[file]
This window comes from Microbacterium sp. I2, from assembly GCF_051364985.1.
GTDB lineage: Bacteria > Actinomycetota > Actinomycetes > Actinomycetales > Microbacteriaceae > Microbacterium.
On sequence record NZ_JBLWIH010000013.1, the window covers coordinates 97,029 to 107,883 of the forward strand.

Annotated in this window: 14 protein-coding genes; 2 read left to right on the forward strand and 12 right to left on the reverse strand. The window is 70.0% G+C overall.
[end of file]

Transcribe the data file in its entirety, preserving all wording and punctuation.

This window comes from Microbacterium sp. I2, from assembly GCF_051364985.1.
GTDB lineage: Bacteria > Actinomycetota > Actinomycetes > Actinomycetales > Microbacteriaceae > Microbacterium.
On sequence record NZ_JBLWIH010000013.1, the window covers coordinates 97,029 to 107,883 of the forward strand.

Annotated in this window: 14 protein-coding genes; 2 read left to right on the forward strand and 12 right to left on the reverse strand. The window is 70.0% G+C overall.